Tribal leaders discuss lack of workforce housing

by Dec 7, 2018Front Page, NEWS ka-no-he-da





The Eastern Band of Cherokee Indians has a lot of economic development projects and expansions in the works, but there is one problem looming on all of them – suitable housing for the workforce to man them.  That issue was discussed during Tribal Council requests for time on Wednesday, Dec. 5.

“The main purpose of bringing this to your attention is just so that there is an understanding that as we move forward with economic development and any kind of economic expansion here locally, that we must have workforce housing – that the two are going to have to go hand-in-hand,” Principal Chief Richard G. Sneed, who brought the issue forward, said during Wednesday’s discussion.  “We can’t continue to plan to expand here if we’re not also, at the same time, expanding the offerings of workforce housing…”

He said the biggest need is for housing for the “front-line employees” at Harrah’s Cherokee Casino Resort and said dormitory-style housing might be an option for the future.  Chief Sneed said not having proper workforce housing can negatively impact all tribal members.  Once the new convention center at the property is finished and opened, around 400 additional employees will be needed to operate that area.

Chief Sneed said this issue is not unique to Cherokee.  “It’s not just here.  It’s across the region.  Every time we have a Southwest Commission meeting, that’s always the subject of the meeting – workforce housing.”

He said apartment complexes are going up in several spots in Cullowhee right now.  “They’re responding to the need.  We have to do the same.”

Yellowhill Rep. Tom Wahnetah stated, “Maybe we should look into buying some of these older motels and turning them into apartments.  That might be the quickest route to get people in houses.”

EBCI Secretary of Housing Travis Smith said discussions have been had with casino officials to determine immediate and long-term needs, “We’ve had some early, preliminary discussions about their needs, what the future needs coming along are…capturing this project and putting it on the ground in a short amount of time is tough.  There’s a timeline there, and it’s hard to meet.  We’re working as diligently as possible.”

He added, “We are developing a team to work on this.”

Secretary Smith said they’ve looked into the possibility of acquiring some of the hotels, but noted, “Some of these things that we’re looking at, they’ve got the prices jacked up really high and it’s hard for us to negotiate on some of these things.”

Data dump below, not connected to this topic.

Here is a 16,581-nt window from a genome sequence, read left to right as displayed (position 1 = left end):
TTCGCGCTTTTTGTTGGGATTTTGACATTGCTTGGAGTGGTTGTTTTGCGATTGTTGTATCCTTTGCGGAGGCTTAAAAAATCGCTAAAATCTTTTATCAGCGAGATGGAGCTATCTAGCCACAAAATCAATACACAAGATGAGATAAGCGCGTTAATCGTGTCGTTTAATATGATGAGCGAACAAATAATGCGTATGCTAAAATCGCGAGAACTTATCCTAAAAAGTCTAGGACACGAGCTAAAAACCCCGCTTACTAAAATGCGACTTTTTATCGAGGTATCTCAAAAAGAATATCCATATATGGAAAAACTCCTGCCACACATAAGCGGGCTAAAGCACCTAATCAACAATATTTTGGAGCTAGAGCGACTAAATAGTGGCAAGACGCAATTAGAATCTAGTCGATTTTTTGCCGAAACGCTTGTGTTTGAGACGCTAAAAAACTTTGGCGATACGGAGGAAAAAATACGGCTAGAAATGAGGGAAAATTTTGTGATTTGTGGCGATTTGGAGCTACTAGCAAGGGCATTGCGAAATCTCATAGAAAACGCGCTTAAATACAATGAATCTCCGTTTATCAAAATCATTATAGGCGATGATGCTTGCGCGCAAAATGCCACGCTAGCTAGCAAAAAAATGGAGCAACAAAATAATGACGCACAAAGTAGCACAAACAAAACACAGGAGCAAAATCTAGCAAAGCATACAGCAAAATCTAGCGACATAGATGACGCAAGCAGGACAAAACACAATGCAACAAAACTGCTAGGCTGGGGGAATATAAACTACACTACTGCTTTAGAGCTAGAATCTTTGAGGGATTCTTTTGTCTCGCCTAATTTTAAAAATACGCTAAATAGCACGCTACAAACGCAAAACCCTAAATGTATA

Big Cove Rep. Perry Shell commented, “We’ve known about this problem for many years.  I don’t know how this organizational structure is going to be set up to implement the solution to this problem from identifying what the actual need is and what type of houses are we looking at.  Are we looking at rentals, home ownership? But, we need to identify the scope of the problem.”

Chief Sneed reported on Wednesday that he has received word from the BIA that the Tribe’s survey on the Coopers Creek property has been accepted and said the process is very close to having that land put into trust.  “We’ve got to start looking at how we’re going to develop that as there is a lot of acreage down there as well.”

Secretary Smith said that housing is considered “affordable” when it comprises no more than 30 percent of a family’s income.  “In order to afford a two-bedroom apartment at $800 per month, a family needs to earn $34,560…most families around here make that.”

He added that the housing can be located anywhere and doesn’t necessarily have to be on the Qualla Boundary.  “Right now, my focus is in the surrounding counties to purchase these properties to build housing.  There’s opportunities, not necessarily for revenue, but our payoff is having people come here to fulfill these jobs and make the casino work or anything else that we build.  They have to have a place to live.”

Tribal Council Chairman Adam Wachacha suggested moving the issue forward to a full work session for Council to discuss tangible solutions and to develop strategies.  He suggested inviting the Kituwah Economic Development Board LLC to the table and noted, “There’s a huge opportunity for the Tribe because that’s what they’re designed to do is to manage businesses.”

Vice Chief Alan B. Ensley said workforce housing is an important issue, but noted, “This is just one small segment of our housing issue…this is just one small segment of the overall economy of our town here, and if we’re going to grow, we’ve got to grow in every direction.  I think we’re headed in the right direction by doing this.”